Rev. Tavit Boyajian of Saints Joachim and Anne Armenian Apostolic Church in Illinois says the Bible clearly labels homosexual sex a sin. The priest has even written a blog post on his church’s website titled “Is the Armenian Church Against Homosexuality?” where he advocates “addressing another’s sin” with “gentleness and sincere concern for the well being of the other.”
“I find it interesting why people don’t just disagree. I have no problem if you disagree with scripture,” he said in a phone interview. “They can say, ‘The Bible says this, and I think it is wrong’ … then we could have a discussion.”
But nestled inside Club Nur, young men brushed off the edicts of their religious leaders.
Salem, a Druze from Beirut, bantered back and forth in English with an Armenian Christian, also from Lebanon. The 28-year old said he believes in God but is not religious.
“If I was religious, I wouldn’t be here speaking with guys,” Salem said, referring to the denunciation of homosexuality among the Druze, a mystical religion with roots in Shiite Islam. “A lot of gays are atheists.”
The filmmaker said he came to Club Nur to find a “hot blooded” man fresh out of the Middle East.
“If he has been living in California for a long time, he’s so Californian, so L.A. The qualities I am looking for are not there,” he said. But Los Angeles is still preferable, he added, because the city’s open culture makes it easier to meet potential partners.
“It’s nicer here,” he said, surrounded by gay men and the sweet smell of burning hookah tobacco.
In the U.S., some religious leaders have even challenged long-held views on homosexuality.
“The Koran speaks about relationships, and in general, it does not use male and female to identity them. It speaks in terms of spouses, partners, and lovers,” said Imam Daayiee Abdullah, a black convert, who has administered nikahs, or Islamic marriage contracts, to gay individuals for decades.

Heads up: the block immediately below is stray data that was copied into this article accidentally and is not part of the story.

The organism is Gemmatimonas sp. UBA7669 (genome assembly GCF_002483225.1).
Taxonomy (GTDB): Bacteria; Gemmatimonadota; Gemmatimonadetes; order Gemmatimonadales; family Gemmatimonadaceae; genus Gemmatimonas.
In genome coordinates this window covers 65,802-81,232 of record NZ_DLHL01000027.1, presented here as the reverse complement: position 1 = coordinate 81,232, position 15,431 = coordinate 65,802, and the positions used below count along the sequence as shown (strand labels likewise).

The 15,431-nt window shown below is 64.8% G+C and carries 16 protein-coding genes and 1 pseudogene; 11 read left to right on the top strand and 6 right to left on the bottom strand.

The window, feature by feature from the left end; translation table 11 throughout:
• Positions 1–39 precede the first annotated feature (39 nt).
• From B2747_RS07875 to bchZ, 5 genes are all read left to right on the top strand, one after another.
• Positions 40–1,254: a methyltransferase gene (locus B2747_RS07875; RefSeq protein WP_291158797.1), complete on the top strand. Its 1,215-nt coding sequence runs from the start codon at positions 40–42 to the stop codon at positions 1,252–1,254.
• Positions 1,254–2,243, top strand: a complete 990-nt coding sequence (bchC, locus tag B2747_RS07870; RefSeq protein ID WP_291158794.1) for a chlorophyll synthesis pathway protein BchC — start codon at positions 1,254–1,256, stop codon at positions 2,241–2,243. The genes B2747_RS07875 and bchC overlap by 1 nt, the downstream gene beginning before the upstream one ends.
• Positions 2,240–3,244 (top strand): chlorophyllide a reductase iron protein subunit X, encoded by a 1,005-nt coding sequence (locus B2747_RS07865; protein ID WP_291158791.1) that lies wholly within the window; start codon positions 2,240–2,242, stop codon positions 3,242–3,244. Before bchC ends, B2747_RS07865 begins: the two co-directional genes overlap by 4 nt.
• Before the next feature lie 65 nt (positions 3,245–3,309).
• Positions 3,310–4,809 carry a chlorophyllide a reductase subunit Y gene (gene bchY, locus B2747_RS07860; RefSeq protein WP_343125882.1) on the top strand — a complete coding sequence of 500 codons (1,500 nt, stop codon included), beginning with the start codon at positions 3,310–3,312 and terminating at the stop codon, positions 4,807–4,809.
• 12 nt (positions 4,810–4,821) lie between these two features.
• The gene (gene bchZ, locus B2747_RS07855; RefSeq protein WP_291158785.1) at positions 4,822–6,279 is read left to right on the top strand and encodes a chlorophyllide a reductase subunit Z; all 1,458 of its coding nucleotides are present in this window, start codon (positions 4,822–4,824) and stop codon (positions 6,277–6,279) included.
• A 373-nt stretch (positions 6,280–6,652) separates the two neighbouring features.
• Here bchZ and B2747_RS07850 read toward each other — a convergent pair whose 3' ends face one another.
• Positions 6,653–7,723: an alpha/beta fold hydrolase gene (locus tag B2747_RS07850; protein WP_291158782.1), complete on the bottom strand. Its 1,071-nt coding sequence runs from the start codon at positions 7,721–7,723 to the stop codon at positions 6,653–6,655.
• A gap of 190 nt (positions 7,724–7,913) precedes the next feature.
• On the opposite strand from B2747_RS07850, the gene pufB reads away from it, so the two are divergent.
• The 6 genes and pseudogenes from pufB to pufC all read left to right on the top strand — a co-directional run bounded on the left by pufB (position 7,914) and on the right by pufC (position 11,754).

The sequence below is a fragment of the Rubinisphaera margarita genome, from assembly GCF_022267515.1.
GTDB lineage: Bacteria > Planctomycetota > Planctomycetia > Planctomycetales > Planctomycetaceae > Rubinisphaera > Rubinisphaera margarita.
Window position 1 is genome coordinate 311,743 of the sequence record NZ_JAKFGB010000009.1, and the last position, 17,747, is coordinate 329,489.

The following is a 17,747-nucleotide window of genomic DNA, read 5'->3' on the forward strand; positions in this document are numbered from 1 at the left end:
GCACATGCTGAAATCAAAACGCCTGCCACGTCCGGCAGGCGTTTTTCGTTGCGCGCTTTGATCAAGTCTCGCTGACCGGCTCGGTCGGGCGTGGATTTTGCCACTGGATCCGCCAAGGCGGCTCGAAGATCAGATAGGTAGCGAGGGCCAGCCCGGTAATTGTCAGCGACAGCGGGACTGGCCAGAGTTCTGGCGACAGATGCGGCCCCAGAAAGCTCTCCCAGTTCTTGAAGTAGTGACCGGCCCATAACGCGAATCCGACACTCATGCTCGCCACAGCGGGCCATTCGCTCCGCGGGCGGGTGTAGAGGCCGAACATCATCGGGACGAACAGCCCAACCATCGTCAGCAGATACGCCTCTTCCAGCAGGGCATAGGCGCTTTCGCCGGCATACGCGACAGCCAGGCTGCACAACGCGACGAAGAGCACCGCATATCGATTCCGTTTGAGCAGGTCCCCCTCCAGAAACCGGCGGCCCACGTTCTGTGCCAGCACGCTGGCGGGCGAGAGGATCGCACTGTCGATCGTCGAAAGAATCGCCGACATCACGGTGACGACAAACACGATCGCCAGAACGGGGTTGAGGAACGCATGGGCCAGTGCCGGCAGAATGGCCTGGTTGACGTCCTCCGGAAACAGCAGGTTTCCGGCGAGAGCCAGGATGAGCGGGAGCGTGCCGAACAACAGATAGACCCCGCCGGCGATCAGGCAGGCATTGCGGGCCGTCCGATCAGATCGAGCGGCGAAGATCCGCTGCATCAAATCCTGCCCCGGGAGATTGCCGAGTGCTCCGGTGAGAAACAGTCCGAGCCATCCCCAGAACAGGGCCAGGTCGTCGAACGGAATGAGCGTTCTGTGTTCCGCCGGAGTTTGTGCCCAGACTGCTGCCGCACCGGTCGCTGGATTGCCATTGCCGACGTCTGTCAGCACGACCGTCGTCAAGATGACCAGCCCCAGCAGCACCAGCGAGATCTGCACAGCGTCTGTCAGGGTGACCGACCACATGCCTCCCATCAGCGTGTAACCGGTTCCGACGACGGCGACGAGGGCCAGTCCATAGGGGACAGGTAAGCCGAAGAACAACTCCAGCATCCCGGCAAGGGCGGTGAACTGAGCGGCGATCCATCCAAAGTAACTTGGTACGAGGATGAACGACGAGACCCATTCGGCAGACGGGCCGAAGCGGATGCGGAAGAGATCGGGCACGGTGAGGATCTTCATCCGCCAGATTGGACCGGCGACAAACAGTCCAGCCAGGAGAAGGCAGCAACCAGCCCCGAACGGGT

“So often people read the Koran in black and white, but God speaks in depth and breadth, and they fail to read that and understand [scripture] in those terms. They cut people off, but that is people’s fault not God’s fault,” the openly gay Washington D.C.-based imam said.
A Place Where Both Identities Are Celebrated
As the clock ticked toward one in the morning at Club Nur, Talin Shahverdian chatted loudly with her friends next to a red-backlit bar.
The 37-year-old Burbank resident said she came to meet “hot Middle Eastern women” but the turnout disappointed her.
“If I was a gay man this would be heaven,” she screamed over the thumping beat, looking toward a crowd of about 30 revelers illuminated by red and blue strobe lights dancing on a wood-paneled dance floor.
“You get to be with your own people,” Shahverdian said with a smile.
Throughout the night, Gevorg Khudyan shuffled through a variety of music from his raised DJ perch that overlooks the dance floor, intertwining Israeli, Armenian, Persian, Turkish, and English beats with predominately Arabic riffs.
“In the Arab world, there’s like 15, 16 different genres. You have Saudi music, which is the Gulf music; you have the Lebanese; you have the Egyptian; you have the Tunisian. Everybody has their own style of music even though it’s Arabic,” said Khudyan, 29, who along with Sarkissian founded and promotes the club.
Two years ago, when Club Nur was located in West Hollywood, Sarkissian and Khudyan (Margar’s boyfriend) put on a Mediterranean cruise promo. The nights included food and music specific to six ports of call around the sea.
“We did Turkish, and all the Armenians were pissed. And then we did an Israeli night, and all the Arabs were pissed,” Sarkissian said. “I have friends who haven’t been to the club in the last two years just because they were pissed.”
Such divisions were a disappointment, Sarkissian said, but added they are an anomaly inside the “ideal Middle East” he and Khudyan have created; one where both identities — gay and Middle Eastern — are not only welcomed, but celebrated.
As excited patrons lined up to enter the club, Sarkissian — drink in hand — chatted calmly inside a dimly lit enclosed patio abutting the street. The weekly party has even spawned several relationships, he said, including his own marriage. (Sarkissian and his husband married during a short window after the California Supreme Court overturned a gay marriage ban and prior to Proposition 8’s passage.)
“I have these two friends,” Sarkissian said. “One is Israeli and one is Palestinian. They went home together. We told them to go home and work on the peace process.”
Andrew Khouri is a second-year graduate journalism student at the USC Annenberg School for Communication & Journalism. A Southern California native, he enjoys reporting on politics, business, and issues of social justice. He has interned for the Associated Press in London and the Daily Breeze newspaper in Los Angeles County.